Mitchell Gourley: Yeah, I was happy with how I went, so that was good of me. I moved schools to pursue what I was doing with skiing, to an international school that really helped structure things around me with my environment, and I sort of cut back on subjects and things but managed to make it work those times, but yeah. For me, it’s university for a couple of years, or for a year and a half or so to knock that over. So then I have to think about getting a real job and that’s a scary thought, a real job, or eventually doing further study, based on the Melbourne model, being what it is now that you can’t usually do much with your first degree. (laughter)

((WN)) And Toby, what are..?

Toby Kane: I’m halfway through postgraduate medicine, so I am just trying to balance that and getting in to Russia. And Russia will be my third games, and most probably my last. And then it’ll be the start of my fourth year of medicine so, yeah, I’m a bit like Cam, I’ve skied probably less over the last two years since Vancouver, just with uni and I’m kind of looking forward to putting everything that I’ve got left in me into skiing until Russia.

((WN)) Thank you very, very much. It was much appreciated. ((WN)) Look forward to seeing you guys in Russia!

UK Radar station could aid flood warnings


Saturday, June 23, 2007

File:598249.jpg

A new £1 million weather station is planned for installation in the north-east of England. The Met Office, Environment Agency, and Northumbrian Water all want to install the station at High Moorsley, near Sunderland. The new facility, which will feature a 16.5m (54ft) weather dome, will vastly improve weather forecasting abilities of the north-eastern areas of England. If the proposal is approved, work is planned to start in spring 2008.

The gap in the national weather radar system – a system upon which work began on in 2002, and which now has a total of 14 stations across the country – has been problematic to the flood-prone north-east areas of England, which have relied on weather equipment from Lincolnshire and Lancashire up to now, which can only measure rainfall in 5km grids. The new system will increase the resolution of the grids, with 1km grids across the major urban areas of the River Tyne, River Wear and the River Tees, and 2km grids over the rest of the region.

We estimate that more than 70 communities across the region are at risk of flooding and will directly benefit from the improved data the radar will provide

Jacqui Cotton, a spokeswoman from the Environment Agency, told the BBC that “the proposed North East weather radar will significantly improve our ability to predict when and where rain is likely to fall and will enable us to give more accurate and timely flood warnings.” She continued on to say that “we estimate that more than 70 communities across the region are at risk of flooding and will directly benefit from the improved data the radar will provide.” The radar will be able to provide detailed weather information every 15 minutes to local forecasters and information stations – which will greatly aid the forewarning of flash floods and other weather systems.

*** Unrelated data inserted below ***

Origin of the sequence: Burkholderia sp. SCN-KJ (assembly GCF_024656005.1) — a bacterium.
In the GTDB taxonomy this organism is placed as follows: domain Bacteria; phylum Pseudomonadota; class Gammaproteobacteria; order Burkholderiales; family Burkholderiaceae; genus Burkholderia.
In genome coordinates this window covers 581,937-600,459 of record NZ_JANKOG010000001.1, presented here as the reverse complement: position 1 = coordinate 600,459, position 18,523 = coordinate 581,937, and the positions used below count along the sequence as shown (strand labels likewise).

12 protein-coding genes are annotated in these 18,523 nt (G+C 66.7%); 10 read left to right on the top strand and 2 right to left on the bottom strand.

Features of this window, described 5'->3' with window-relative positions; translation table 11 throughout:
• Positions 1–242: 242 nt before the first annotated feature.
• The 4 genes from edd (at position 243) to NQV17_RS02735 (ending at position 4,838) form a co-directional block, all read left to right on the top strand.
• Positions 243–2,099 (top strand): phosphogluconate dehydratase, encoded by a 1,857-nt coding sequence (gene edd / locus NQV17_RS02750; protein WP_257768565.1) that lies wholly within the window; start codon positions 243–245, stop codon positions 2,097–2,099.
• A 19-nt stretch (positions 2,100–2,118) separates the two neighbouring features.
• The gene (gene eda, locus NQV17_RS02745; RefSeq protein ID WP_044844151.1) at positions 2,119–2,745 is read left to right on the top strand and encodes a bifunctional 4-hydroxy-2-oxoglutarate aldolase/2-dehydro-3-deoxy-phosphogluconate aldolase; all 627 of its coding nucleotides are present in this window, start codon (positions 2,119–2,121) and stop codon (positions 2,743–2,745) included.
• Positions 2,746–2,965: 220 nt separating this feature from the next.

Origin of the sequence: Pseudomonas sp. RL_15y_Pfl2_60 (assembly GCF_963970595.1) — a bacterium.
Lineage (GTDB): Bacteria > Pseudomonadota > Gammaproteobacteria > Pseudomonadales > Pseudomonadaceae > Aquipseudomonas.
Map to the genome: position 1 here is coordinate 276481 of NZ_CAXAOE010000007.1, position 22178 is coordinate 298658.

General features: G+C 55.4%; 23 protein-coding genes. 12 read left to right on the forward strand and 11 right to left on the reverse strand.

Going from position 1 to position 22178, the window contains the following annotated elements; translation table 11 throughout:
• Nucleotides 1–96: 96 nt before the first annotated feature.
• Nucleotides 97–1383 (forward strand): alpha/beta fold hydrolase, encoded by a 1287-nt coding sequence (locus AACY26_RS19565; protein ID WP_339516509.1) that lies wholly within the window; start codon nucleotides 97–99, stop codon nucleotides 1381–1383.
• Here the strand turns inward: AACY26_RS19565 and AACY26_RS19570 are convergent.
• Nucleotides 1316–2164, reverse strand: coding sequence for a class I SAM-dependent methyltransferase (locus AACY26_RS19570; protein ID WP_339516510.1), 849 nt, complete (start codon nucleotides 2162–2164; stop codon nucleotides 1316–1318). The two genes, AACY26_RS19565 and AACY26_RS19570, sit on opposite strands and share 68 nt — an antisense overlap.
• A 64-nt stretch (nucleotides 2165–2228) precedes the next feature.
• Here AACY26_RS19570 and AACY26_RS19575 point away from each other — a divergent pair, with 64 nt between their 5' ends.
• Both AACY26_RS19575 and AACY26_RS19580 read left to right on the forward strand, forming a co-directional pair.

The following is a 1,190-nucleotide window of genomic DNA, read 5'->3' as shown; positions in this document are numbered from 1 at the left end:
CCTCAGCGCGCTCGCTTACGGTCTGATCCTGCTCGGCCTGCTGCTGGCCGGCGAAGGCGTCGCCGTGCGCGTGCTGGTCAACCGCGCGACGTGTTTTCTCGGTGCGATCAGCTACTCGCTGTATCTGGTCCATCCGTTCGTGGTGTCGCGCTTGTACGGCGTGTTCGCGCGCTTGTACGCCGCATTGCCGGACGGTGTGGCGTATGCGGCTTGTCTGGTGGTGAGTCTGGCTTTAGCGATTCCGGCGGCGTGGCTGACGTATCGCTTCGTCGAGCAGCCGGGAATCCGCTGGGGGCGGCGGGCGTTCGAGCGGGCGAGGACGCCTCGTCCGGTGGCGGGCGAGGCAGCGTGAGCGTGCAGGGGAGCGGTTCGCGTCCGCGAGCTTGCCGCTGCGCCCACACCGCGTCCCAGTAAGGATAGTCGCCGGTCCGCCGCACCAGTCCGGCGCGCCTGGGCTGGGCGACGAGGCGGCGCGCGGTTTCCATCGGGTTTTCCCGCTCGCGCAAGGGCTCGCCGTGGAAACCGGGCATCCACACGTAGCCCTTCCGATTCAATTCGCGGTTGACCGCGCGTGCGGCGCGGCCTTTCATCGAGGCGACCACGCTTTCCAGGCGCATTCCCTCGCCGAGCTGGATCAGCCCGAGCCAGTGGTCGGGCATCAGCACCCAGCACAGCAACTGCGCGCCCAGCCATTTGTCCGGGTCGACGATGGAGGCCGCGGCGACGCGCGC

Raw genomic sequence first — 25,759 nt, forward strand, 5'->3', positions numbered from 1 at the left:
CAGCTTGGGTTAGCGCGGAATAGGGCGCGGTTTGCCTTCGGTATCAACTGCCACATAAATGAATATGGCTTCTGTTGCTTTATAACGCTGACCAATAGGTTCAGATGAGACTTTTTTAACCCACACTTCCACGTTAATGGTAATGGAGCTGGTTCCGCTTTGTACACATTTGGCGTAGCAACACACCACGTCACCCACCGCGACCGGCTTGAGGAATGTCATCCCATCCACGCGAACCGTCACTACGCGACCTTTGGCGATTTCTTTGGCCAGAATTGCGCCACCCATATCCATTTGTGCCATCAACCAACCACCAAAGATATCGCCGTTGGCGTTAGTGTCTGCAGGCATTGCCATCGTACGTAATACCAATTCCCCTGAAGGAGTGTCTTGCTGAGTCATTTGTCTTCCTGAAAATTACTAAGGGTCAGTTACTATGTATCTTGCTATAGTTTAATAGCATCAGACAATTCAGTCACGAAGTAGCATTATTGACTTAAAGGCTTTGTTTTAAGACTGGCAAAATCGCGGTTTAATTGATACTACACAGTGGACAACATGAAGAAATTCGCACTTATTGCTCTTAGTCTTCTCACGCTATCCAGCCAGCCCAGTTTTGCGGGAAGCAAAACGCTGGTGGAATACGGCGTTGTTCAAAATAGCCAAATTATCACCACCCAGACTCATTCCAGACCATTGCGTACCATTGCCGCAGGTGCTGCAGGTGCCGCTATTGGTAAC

Health concerns have been met by the scheme’s partners, who state that the radar is pointed in a straight line, well above people and houses, and spends 99% of its’ time “listening” rather than transmitting. Transmissions made will be at less than one-quarter of the power of a conventional domestic microwave oven.

Wikinews Shorts: March 28, 2007


A compilation of brief news reports for Wednesday, March 28, 2007.

Contents

  • 1 US to seek less than 20 years for Hicks
  • 2 Global stock markets are lower
  • 3 Gunmen kill 50 overnight in Sunni district in Iraq
  • 4 UK releases GPS data in dispute with Iran
  • 5 First black airmen in US Airforce to be honored

The United States will reportedly seek a jail sentence of less than 20 years for Australian David Hicks. He pleaded guilty to providing material support for terrorism, but not an act of terrorism. Hicks may be sentenced by the end of the week. He could be returned to Australia to serve out his sentence, with credit for the years at Guantanamo Bay.

Related news

  • “Guantanamo detainee David Hicks pleads guilty to providing “material support”” — Wikinews, March 27, 2007
  • “US charges Australian David Hicks” — Wikinews, March 26, 2007

Sources


US stocks fell on Tuesday starting another round of global selling, as worries about the US housing market and weaker consumer confidence. Lennar Corp., one of the largest US home builders reported that profits fell 73%. Wednesday, Asia markets opened steady to higher, but fell as rising oil prices and the geopolitcal standoff between Britain and Iran made investors seek the safety of government bonds. European and North American markets are trading lower in the Wednesday trading session.

Sources


In an apparent reprisal for bombings in Shi’ite areas, gunmen went on a rampage in a Sunni in Tal Afar, Iraq, killing about 50 people. There have been reports that the gunmen included police.